Saw it on TV as a film so did not experience it on the big screen.There was a solid stock of stars involved: Tripplehorn,Skarsgard,Hayek,Burrows,Hunter and others. The concept was excellent,the technique was experimental: 4 split screens running in real time in one take with no cuts.Although people were speaking simultaneously in different adjacent screens,the sound was stepped up in the one where the story was emphasised. The Hollywood world depicted was shallow and superficial:distraught wives seeking therapy,actresses seeking auditions,lesbians arguing,producers having meetings and discussing ideas for films.Sometimes one screen leaked into a neighbouring screen,or people crossed from one to another.I found it helpful to use subtitling on the TV although they gave you a 5th thing to concentrate on! I thought the story was negligble but couldn't help being taken by the enthusiasm of the project.The trouble with the technique comes when it's more important than the story.Telling a good story is still what it's all about.These actors were allowed to improvise their dialogue around structures and sketches of their characters' situations.Some of it was very banal and redundant: walking,smoking,lying down.Some improvisers were better than others. For this to work you'd need proper scripts to give it substance or more rehearsal time a la Mike Leigh,or say a sci-fi story. As it stands it is a failure but worth a try.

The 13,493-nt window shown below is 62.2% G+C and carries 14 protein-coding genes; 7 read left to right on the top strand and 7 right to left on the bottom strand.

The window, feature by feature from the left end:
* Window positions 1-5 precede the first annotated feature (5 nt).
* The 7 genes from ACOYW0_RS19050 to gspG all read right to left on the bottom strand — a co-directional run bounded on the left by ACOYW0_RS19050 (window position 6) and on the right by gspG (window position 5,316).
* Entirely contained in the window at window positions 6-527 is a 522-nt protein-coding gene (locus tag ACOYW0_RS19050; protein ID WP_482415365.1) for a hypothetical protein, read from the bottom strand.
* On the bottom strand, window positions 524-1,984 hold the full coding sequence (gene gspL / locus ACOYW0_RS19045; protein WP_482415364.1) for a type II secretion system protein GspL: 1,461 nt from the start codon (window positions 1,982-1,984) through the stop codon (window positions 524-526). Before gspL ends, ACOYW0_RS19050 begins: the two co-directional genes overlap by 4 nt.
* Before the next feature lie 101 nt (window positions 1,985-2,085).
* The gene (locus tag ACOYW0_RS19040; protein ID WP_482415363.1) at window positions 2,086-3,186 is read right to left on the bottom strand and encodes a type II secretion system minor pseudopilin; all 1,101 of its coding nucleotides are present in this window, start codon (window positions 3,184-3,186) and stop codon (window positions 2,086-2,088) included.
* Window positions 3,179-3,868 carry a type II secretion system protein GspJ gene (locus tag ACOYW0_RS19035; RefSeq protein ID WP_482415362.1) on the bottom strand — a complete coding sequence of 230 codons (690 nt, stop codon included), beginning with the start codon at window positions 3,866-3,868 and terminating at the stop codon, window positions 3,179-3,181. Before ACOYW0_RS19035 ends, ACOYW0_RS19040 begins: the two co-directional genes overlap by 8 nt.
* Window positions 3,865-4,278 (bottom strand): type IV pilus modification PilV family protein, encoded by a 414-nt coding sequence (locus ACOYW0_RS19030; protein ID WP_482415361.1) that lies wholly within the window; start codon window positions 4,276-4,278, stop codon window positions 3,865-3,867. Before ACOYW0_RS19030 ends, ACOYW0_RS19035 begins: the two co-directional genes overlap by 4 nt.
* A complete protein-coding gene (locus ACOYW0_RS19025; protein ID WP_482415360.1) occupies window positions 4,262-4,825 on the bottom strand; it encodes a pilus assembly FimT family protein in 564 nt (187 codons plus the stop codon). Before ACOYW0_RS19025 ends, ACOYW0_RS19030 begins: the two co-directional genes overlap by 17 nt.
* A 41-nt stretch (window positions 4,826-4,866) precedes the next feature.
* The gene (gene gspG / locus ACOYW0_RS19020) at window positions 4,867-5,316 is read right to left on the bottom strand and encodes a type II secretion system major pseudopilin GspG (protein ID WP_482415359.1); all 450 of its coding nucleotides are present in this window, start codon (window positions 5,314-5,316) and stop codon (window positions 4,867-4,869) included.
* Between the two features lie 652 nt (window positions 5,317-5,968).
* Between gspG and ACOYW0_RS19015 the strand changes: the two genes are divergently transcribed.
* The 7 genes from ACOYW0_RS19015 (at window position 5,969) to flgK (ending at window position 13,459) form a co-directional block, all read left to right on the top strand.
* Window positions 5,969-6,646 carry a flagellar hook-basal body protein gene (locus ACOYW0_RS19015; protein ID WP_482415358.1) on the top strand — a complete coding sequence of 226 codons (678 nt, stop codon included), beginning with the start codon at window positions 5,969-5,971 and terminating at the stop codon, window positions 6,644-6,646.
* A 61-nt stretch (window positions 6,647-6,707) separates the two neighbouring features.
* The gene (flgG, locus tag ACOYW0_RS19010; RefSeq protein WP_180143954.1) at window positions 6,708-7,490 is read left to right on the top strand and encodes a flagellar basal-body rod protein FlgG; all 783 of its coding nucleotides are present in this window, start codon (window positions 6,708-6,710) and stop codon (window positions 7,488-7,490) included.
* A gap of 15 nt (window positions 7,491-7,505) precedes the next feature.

Time Out saysDepending on how you look at it, Figgis' fascinating film is the story of an alcoholic movie producer on the verge of a nervous breakdown; or it's about a two-timing lesbian starlet who gets her first big break; or it's a critical day in the life of a fledgling film production company; or it's a portrait of spurned wives, lovers and actresses on the LA scene. Four movies in one, Timecode splits the screen on a horizontal and a vertical axis to showcase simultaneously four unbroken shots, each 93 minutes long. The initial dizzying sensory overload doesn't last. An ingenious sound mix and the familiar faces of Skarsgård, Hayek, Tripplehorn, Sands, Hunter and Burrows invite you to conspire order from the chaos. Characters from the top left screen bump into their neighbours from bottom right, while at two o'clock they're bitching about those assholes screwing them at eight. Like a riff on Altman's Short Cuts and The Player, it adds up to a properly jaundiced satire of Hollywood on the rocks. The movie is a stunt, a conceptual in-joke; or it's a portent of cinema to come; or it's a brilliant but hollow technical exercise; or it's a dynamic if erratic ensemble improv. Make of it what you will, it's certainly something to see.